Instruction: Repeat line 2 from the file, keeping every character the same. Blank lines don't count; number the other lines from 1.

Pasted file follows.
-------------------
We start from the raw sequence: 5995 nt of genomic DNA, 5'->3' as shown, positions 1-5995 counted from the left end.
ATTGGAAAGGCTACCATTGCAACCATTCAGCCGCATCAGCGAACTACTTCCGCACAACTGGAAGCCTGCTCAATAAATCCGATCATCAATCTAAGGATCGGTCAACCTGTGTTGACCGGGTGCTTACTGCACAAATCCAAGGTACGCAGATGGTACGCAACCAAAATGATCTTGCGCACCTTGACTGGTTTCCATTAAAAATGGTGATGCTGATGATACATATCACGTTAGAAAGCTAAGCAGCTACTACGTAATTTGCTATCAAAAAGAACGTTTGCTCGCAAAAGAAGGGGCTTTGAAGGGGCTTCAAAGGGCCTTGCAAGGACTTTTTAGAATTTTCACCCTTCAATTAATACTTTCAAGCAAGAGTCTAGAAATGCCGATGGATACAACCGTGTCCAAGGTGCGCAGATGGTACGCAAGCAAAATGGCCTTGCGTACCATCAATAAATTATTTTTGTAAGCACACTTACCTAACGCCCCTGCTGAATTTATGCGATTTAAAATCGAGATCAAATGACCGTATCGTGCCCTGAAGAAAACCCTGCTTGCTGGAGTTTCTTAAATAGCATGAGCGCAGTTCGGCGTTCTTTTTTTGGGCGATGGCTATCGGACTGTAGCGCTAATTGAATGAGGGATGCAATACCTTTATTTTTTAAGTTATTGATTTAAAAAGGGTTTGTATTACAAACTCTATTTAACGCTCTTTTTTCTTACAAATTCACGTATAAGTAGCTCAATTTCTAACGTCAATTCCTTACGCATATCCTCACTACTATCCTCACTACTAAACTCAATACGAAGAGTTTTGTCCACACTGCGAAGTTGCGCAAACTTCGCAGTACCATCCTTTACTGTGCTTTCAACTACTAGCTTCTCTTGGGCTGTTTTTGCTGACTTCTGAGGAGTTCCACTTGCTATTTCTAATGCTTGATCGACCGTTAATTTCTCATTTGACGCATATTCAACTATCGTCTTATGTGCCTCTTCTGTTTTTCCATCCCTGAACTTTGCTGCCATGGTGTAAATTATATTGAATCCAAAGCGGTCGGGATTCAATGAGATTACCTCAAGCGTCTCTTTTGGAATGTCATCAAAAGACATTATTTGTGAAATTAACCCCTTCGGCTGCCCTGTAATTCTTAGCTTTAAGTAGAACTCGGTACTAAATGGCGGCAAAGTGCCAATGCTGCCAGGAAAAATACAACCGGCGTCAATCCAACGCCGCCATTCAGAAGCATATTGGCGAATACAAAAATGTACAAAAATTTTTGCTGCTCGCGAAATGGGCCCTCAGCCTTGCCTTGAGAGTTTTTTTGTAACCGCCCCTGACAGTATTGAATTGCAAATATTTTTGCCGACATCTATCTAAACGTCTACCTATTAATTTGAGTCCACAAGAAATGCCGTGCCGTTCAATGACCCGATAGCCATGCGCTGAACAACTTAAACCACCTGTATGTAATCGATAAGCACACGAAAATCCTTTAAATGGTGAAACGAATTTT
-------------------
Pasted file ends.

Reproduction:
ATTGGAAAGGCTACCATTGCAACCATTCAGCCGCATCAGCGAACTACTTCCGCACAACTGGAAGCCTGCTCAATAAATCCGATCATCAATCTAAGGATCGGTCAACCTGTGTTGACCGGGTGCTTACTGCACAAATCCAAGGTACGCAGATGGTACGCAACCAAAATGATCTTGCGCACCTTGACTGGTTTCCATTAAAAATGGTGATGCTGATGATACATATCACGTTAGAAAGCTAAGCAGCTACTACGTAATTTGCTATCAAAAAGAACGTTTGCTCGCAAAAGAAGGGGCTTTGAAGGGGCTTCAAAGGGCCTTGCAAGGACTTTTTAGAATTTTCACCCTTCAATTAATACTTTCAAGCAAGAGTCTAGAAATGCCGATGGATACAACCGTGTCCAAGGTGCGCAGATGGTACGCAAGCAAAATGGCCTTGCGTACCATCAATAAATTATTTTTGTAAGCACACTTACCTAACGCCCCTGCTGAATTTATGCGATTTAAAATCGAGATCAAATGACCGTATCGTGCCCTGAAGAAAACCCTGCTTGCTGGAGTTTCTTAAATAGCATGAGCGCAGTTCGGCGTTCTTTTTTTGGGCGATGGCTATCGGACTGTAGCGCTAATTGAATGAGGGATGCAATACCTTTATTTTTTAAGTTATTGATTTAAAAAGGGTTTGTATTACAAACTCTATTTAACGCTCTTTTTTCTTACAAATTCACGTATAAGTAGCTCAATTTCTAACGTCAATTCCTTACGCATATCCTCACTACTATCCTCACTACTAAACTCAATACGAAGAGTTTTGTCCACACTGCGAAGTTGCGCAAACTTCGCAGTACCATCCTTTACTGTGCTTTCAACTACTAGCTTCTCTTGGGCTGTTTTTGCTGACTTCTGAGGAGTTCCACTTGCTATTTCTAATGCTTGATCGACCGTTAATTTCTCATTTGACGCATATTCAACTATCGTCTTATGTGCCTCTTCTGTTTTTCCATCCCTGAACTTTGCTGCCATGGTGTAAATTATATTGAATCCAAAGCGGTCGGGATTCAATGAGATTACCTCAAGCGTCTCTTTTGGAATGTCATCAAAAGACATTATTTGTGAAATTAACCCCTTCGGCTGCCCTGTAATTCTTAGCTTTAAGTAGAACTCGGTACTAAATGGCGGCAAAGTGCCAATGCTGCCAGGAAAAATACAACCGGCGTCAATCCAACGCCGCCATTCAGAAGCATATTGGCGAATACAAAAATGTACAAAAATTTTTGCTGCTCGCGAAATGGGCCCTCAGCCTTGCCTTGAGAGTTTTTTTGTAACCGCCCCTGACAGTATTGAATTGCAAATATTTTTGCCGACATCTATCTAAACGTCTACCTATTAATTTGAGTCCACAAGAAATGCCGTGCCGTTCAATGACCCGATAGCCATGCGCTGAACAACTTAAACCACCTGTATGTAATCGATAAGCACACGAAAATCCTTTAAATGGTGAAACGAATTTT